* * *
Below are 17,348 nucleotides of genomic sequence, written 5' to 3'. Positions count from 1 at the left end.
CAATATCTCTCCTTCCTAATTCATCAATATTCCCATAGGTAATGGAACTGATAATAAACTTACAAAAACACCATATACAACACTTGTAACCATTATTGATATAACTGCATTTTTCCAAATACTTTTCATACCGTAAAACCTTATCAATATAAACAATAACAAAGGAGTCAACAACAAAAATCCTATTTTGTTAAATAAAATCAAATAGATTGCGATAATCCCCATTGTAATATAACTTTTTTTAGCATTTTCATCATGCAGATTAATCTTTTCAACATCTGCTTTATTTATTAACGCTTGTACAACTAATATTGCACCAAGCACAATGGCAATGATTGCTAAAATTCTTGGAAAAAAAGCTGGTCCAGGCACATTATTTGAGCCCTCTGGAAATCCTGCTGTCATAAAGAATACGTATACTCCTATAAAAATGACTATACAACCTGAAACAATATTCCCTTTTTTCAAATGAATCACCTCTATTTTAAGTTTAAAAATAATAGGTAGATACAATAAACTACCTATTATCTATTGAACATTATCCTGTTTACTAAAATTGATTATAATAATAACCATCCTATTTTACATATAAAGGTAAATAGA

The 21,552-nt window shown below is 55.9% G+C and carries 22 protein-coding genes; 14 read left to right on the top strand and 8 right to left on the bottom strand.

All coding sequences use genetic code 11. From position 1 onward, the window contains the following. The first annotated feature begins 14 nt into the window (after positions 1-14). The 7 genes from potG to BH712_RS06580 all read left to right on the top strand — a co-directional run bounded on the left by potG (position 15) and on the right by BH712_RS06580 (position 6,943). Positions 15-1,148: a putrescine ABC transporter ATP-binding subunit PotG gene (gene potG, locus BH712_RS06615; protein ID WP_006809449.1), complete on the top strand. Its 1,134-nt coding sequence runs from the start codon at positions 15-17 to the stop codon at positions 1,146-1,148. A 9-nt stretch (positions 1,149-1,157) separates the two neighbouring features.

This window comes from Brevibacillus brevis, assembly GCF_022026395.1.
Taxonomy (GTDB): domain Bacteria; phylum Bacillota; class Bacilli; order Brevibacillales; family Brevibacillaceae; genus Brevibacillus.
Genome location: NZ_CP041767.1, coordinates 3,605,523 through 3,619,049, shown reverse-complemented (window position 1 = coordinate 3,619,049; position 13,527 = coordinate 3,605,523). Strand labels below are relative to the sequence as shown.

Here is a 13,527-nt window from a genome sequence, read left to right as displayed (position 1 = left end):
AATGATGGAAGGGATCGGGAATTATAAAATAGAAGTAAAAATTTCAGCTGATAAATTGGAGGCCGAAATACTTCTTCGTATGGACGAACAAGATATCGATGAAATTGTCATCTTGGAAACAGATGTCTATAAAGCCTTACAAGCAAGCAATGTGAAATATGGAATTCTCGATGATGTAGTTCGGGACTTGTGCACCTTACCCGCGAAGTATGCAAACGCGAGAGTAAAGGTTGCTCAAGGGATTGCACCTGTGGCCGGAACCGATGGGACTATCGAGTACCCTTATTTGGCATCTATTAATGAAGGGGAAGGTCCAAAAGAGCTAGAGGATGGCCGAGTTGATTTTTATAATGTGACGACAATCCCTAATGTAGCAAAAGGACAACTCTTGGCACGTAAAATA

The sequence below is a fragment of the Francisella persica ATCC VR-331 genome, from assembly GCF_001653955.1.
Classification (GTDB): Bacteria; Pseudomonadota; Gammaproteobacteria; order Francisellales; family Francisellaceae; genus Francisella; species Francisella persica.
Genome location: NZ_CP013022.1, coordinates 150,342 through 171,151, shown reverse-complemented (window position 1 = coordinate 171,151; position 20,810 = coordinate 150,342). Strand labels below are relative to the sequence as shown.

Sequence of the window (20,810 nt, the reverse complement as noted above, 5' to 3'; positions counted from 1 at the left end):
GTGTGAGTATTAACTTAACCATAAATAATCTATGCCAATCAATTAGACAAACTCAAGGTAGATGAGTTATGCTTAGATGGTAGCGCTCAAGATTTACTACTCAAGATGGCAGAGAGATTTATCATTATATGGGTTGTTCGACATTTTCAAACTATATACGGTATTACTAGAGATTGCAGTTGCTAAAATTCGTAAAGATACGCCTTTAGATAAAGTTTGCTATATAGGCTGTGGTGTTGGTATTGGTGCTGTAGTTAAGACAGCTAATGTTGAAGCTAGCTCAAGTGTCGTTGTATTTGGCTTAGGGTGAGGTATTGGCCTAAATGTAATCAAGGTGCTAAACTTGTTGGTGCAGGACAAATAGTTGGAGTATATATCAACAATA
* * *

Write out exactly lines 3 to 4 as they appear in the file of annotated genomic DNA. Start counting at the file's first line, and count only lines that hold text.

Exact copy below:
The 21,552-nt window shown below is 55.9% G+C and carries 22 protein-coding genes; 14 read left to right on the top strand and 8 right to left on the bottom strand.

All coding sequences use genetic code 11. From position 1 onward, the window contains the following. The first annotated feature begins 14 nt into the window (after positions 1-14). The 7 genes from potG to BH712_RS06580 all read left to right on the top strand — a co-directional run bounded on the left by potG (position 15) and on the right by BH712_RS06580 (position 6,943). Positions 15-1,148: a putrescine ABC transporter ATP-binding subunit PotG gene (gene potG, locus BH712_RS06615; protein ID WP_006809449.1), complete on the top strand. Its 1,134-nt coding sequence runs from the start codon at positions 15-17 to the stop codon at positions 1,146-1,148. A 9-nt stretch (positions 1,149-1,157) separates the two neighbouring features.